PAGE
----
The observant reader might note that comparatively little has been said about the role of the black people in the history of South Africa. The primary reason is that their part of the story really only starts with the Union of South Africa. They played an extremely pivotal role in the very sad and disheartening history of this country in the remainder of the twentieth century. By the start of the new millennium in the year 2000 the sands of South Africa would be saturated with the blood spilled for this land and with the tears cried for these people. The fact that these fractures and divisions can be traced back directly to Lord Kitchener’s effort to win the war at all cost is of no consolation to those caught in history’s vicious web.

Astronomical functions (1)

I am busy coding the functions from Peter Duffett-Smith’s Practical Astronomy With Your Calculator (Third Edition) in PHP with the plan to create a SOAP web service from it for other people to access.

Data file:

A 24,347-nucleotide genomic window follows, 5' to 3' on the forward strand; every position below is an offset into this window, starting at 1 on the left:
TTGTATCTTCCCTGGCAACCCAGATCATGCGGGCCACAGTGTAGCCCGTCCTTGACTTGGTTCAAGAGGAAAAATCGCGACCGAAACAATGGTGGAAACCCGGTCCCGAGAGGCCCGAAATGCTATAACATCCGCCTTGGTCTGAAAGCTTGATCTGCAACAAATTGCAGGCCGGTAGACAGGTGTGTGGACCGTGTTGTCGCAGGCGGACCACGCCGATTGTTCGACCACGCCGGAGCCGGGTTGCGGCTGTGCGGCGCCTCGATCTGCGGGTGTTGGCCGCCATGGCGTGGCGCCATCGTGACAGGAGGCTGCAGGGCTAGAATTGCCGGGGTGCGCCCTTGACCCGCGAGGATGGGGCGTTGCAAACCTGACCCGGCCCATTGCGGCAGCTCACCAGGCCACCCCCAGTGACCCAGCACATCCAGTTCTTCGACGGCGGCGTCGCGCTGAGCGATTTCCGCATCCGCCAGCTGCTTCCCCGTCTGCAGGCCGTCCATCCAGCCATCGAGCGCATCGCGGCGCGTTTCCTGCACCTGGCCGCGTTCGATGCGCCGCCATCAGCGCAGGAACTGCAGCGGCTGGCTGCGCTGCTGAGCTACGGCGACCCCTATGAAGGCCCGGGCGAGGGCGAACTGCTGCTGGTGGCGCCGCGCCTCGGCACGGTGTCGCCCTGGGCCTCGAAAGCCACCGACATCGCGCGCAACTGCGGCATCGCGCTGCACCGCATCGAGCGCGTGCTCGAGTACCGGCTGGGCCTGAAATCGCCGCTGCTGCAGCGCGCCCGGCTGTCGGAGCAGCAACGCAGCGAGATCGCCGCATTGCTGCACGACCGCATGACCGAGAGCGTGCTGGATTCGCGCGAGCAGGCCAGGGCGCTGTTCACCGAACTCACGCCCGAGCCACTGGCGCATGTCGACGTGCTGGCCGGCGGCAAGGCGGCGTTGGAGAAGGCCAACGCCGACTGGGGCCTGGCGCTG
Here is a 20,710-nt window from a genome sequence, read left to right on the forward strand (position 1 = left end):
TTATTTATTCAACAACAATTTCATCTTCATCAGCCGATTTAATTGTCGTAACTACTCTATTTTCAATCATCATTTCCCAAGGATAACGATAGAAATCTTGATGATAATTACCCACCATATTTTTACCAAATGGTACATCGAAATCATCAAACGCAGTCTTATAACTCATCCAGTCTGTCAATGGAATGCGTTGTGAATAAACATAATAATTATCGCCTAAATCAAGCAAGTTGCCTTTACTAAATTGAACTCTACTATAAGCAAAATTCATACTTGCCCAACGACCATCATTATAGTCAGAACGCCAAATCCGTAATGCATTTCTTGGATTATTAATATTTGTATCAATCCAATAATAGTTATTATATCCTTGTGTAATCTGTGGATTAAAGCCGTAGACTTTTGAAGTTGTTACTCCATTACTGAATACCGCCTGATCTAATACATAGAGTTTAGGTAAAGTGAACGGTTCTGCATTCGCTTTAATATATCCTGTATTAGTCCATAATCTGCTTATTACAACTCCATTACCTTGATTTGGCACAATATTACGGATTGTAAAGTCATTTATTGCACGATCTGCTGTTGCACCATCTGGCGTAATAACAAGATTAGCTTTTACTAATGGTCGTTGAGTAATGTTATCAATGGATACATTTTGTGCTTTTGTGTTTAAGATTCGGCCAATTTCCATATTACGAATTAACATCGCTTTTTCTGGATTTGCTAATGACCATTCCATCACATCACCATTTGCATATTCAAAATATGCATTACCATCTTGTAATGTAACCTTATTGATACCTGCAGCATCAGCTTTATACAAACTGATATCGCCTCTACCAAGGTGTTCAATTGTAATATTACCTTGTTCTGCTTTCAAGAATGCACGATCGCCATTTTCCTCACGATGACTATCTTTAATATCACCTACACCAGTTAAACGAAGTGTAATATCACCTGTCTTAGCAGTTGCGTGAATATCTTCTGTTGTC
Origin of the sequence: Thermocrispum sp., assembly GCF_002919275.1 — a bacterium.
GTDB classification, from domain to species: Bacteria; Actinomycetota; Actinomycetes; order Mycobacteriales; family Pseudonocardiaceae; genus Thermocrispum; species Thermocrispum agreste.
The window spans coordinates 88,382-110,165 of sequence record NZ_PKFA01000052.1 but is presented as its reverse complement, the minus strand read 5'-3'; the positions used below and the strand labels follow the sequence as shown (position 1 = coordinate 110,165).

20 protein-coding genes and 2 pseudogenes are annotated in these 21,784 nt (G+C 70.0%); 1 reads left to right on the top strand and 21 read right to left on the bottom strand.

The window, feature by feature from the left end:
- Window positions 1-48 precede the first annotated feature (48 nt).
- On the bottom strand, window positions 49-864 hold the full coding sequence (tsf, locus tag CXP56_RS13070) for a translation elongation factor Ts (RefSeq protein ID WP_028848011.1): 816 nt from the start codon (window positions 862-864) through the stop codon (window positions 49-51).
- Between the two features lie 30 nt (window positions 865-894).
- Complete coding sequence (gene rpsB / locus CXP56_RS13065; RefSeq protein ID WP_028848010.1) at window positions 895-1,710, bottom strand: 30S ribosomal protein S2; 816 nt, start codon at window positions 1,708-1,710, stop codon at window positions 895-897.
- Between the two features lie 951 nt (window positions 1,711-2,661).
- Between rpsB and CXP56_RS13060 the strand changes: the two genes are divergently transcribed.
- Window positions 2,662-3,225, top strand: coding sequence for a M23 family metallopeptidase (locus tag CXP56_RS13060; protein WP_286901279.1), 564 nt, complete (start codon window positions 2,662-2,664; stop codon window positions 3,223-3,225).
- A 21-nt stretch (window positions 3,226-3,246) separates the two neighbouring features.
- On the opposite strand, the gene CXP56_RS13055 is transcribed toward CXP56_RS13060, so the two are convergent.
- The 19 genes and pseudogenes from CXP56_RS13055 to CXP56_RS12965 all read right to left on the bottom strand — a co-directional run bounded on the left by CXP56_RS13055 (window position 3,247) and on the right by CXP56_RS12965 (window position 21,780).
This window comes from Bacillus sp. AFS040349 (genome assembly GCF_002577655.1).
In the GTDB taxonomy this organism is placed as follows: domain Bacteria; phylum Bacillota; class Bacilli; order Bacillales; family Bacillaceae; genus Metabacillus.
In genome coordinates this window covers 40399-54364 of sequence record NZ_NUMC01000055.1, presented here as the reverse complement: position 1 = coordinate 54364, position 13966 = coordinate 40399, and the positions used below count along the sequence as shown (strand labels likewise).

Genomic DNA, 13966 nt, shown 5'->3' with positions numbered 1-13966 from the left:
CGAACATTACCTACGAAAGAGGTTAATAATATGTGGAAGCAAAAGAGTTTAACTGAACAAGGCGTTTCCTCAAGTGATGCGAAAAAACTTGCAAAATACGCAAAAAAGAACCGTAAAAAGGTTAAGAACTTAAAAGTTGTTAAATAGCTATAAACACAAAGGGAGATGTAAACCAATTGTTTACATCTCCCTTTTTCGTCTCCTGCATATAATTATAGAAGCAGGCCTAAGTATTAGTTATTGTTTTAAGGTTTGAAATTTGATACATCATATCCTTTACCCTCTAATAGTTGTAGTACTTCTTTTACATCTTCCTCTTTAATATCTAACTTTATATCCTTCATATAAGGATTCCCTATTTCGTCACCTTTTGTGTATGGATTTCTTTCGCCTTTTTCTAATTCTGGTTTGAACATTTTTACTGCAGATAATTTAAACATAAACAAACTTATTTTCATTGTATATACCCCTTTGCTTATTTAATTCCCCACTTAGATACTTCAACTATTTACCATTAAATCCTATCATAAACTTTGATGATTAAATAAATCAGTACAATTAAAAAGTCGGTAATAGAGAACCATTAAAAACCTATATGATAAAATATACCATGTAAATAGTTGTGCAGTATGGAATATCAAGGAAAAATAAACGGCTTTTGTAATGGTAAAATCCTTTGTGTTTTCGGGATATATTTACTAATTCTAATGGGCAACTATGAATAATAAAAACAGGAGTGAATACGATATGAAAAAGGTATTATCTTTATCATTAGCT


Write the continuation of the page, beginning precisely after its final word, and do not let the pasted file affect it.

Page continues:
I just finished the coordinate transformation section and am busy testing it. PHP being what it is it is always difficult to test your functions so if anybody knows of a good PHP testing facility then please let me know.

As a example here is the function that converts from Equatorial to Horizon coordinates. I created a number of additional utility functions to help with the common calculations:

// Function: utlEqu2Hor
// Purpose: Convert Equatorial to Horizon coordinates
// Input: clsGeoTab as geographical object
// Date as array ([0] = Year, [1] = Month, [2] = Day)
// UT as array ([0] = Hours, [1] = Minutes, [2] = Seconds)
// Equatorial coordinate array:
// [0] = RA array ([0]=Hours, [1]=Minutes, [2]=Seconds)
// [1] = Dec Array ([0]=Degrees,[1]=Minutes,[2]=Seconds)
// Output: Horizon coordinate array:
// [0] = Azimuth array ([0]=Degrees,[1]=Minutes,[2]=Seconds)
// [1] = Altitude array ([0]=Degrees,[1]=Minutes,[2]=Seconds)
function utlEqu2Hor($cls, $dte, $ut, $equ) {
$ha = utlRA2HA($cls, $dte, $ut, $equ[0]);
$ha = utlHours2Degrees(utlHMS2Decimal($ha));
$dec = utlDMS2Decimal($equ[1]);
$lat = utlDMS2Decimal($cls->latitude);

$sinalt = utlSin($dec)*utlSin($lat);
$sinalt += utlCos($dec)*utlCos($lat)*utlCos($ha);
$alt = utlAsin($sinalt);

$x = utlSin($dec)-utlSin($lat)*$sinalt;
$r = utlCos($lat)*utlCos($alt);
$cosazi = $x/$r;
$azi = utlAcos($cosazi);
$sinha = utlSin($ha);
if ($sinha > 0) $azi = 360-$azi;

$alt = utlBox($alt, 0, 360);
$azi = utlBox($azi, 0, 360);

return array(utlDecimal2DMS($azi), utlDecimal2DMS($alt));